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In a Pickle

In a Pickle
October 2009
Make the most of in-season produce with a quick tip from Chris Stewart

Dine at The Glass Onion, and you’ll find that something on most every plate is pickled: the bread and butters served up with po’ boys, the relish in the deviled eggs, even the fried green tomatoes. “There’s a lot more to pickling than people think,” says Chris Stewart, who partnered with fellow chefs Charles Vincent and Sarah O’Kelley to open the West Ashley eatery in March 2008.

Charles and Sarah met while working for Emeril in New Orleans. They moved here after Hurricane Katrina, and Charles got a job at FIG, where I was sous chef,” explains Stewart, a Johnson & Wales grad. “We realized we had similar ideas about opening a restaurant with a largely local, all-natural menu.”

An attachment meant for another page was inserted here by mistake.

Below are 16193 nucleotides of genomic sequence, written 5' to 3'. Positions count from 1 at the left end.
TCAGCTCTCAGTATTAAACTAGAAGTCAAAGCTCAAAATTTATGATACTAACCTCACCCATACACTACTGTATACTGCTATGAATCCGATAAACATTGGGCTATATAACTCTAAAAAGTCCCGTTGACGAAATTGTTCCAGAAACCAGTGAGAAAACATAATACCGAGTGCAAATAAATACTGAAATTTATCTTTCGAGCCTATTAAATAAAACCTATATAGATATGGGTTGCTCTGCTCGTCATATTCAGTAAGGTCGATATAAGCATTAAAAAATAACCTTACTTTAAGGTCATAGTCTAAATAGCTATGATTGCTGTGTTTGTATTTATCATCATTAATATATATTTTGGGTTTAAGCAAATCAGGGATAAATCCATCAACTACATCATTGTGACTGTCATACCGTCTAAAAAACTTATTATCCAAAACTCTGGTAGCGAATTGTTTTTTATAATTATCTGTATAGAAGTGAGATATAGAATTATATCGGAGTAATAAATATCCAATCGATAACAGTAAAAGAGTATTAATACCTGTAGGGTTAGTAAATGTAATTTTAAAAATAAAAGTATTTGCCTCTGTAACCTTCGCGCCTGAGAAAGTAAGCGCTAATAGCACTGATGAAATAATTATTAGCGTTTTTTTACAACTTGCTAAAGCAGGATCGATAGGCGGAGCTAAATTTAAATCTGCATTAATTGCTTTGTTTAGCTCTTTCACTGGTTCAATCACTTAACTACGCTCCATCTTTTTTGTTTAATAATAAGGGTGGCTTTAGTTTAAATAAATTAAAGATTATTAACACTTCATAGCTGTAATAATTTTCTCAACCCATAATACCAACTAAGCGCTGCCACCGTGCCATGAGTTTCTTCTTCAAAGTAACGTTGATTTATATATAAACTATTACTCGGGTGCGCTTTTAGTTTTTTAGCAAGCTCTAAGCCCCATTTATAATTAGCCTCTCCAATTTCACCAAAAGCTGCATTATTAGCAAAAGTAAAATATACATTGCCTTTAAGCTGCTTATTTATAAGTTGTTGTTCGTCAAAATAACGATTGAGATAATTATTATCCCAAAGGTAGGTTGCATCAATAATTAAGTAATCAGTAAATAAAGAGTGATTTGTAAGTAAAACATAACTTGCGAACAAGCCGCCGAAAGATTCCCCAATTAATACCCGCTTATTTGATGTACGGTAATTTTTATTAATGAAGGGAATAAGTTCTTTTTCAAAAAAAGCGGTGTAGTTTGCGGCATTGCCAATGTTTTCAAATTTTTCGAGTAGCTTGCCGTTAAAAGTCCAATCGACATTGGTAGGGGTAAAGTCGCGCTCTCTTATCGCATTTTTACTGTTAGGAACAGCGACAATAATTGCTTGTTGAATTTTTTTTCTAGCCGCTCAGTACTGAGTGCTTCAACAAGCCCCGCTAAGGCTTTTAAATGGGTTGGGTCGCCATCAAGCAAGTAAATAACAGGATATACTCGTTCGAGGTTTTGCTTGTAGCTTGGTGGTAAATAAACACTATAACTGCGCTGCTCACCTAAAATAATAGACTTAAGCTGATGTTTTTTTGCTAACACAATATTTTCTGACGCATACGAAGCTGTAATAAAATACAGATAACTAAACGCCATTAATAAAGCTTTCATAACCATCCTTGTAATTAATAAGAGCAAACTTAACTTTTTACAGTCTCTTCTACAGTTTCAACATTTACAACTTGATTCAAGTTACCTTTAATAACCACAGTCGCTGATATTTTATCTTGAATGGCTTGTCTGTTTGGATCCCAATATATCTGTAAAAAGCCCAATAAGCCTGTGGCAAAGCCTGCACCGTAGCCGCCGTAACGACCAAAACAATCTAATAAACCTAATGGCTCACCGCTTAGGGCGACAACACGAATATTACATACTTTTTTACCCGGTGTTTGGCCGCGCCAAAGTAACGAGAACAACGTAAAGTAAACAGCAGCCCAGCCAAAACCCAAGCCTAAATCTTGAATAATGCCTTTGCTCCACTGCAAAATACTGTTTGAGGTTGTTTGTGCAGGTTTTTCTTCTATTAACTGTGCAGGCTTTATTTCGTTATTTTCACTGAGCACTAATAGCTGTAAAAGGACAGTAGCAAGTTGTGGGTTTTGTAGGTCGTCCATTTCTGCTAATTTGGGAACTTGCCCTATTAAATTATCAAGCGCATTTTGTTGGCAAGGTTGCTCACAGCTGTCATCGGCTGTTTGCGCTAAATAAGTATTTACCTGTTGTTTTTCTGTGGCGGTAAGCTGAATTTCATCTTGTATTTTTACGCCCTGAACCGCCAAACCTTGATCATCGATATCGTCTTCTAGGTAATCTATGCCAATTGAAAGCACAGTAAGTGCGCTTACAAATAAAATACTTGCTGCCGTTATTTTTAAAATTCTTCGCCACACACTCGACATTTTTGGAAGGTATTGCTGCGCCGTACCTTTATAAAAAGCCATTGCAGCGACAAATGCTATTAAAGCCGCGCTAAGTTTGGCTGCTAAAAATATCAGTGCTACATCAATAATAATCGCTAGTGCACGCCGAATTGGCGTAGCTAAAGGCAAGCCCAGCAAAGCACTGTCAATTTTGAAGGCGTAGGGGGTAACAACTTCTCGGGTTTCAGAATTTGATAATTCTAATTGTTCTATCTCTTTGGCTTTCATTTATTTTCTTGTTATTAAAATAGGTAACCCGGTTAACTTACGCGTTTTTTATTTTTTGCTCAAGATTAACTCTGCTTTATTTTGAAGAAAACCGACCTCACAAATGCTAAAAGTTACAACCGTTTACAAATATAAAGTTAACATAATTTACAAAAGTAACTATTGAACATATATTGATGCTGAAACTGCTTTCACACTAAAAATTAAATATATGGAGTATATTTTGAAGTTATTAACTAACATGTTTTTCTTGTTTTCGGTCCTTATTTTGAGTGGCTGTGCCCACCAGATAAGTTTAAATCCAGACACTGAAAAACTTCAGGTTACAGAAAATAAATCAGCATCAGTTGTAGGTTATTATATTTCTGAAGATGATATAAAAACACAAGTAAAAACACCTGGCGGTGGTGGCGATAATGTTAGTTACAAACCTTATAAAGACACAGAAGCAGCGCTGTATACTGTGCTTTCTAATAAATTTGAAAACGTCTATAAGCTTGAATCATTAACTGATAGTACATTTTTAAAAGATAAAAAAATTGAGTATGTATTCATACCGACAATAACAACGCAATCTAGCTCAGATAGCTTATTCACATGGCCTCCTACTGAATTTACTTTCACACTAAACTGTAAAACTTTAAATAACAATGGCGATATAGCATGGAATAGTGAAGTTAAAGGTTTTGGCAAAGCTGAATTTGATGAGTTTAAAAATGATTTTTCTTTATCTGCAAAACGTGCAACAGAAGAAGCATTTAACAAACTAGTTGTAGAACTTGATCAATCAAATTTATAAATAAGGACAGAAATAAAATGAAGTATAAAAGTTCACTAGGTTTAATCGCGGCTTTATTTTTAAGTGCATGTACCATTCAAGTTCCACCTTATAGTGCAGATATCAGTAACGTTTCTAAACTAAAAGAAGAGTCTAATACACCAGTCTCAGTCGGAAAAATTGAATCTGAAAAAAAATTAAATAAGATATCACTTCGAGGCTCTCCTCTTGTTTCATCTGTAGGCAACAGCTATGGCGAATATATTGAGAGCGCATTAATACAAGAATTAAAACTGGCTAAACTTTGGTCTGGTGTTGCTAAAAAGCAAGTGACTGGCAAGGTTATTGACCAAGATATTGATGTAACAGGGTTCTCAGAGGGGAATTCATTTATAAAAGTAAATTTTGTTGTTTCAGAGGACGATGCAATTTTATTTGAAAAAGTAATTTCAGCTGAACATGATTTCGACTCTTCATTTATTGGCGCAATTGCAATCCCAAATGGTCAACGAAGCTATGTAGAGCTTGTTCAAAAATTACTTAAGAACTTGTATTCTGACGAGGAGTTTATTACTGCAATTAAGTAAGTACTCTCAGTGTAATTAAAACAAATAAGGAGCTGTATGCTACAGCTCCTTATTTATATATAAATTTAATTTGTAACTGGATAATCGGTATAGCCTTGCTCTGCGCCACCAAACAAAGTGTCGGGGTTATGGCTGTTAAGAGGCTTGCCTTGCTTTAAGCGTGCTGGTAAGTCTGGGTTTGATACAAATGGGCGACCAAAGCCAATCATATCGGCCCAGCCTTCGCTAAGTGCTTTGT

And pickling goes right along with this Alabama native’s penchant for in-season produce. “We actually do a ‘quick pickle,’ which uses a brine of salt, vinegar, and spices to keep food fresh for 10 to 12 days,” he says. “It’s an easy way to make the most of the bounty you find at Lowcountry farmers markets.”

Any locally grown veggie is fair game. “In October, look for late-season okra and green beans, as well as cabbage,” suggests Stewart. He enhances a personal favorite, cauliflower, with a delicious recipe that includes curry and red bell peppers. “Like most pickled fare, I’ll serve this as a side dish, use it on top of a salad, or snack on it like popcorn.”

<p><strong>Makes 2-3 Quarts</strong></p>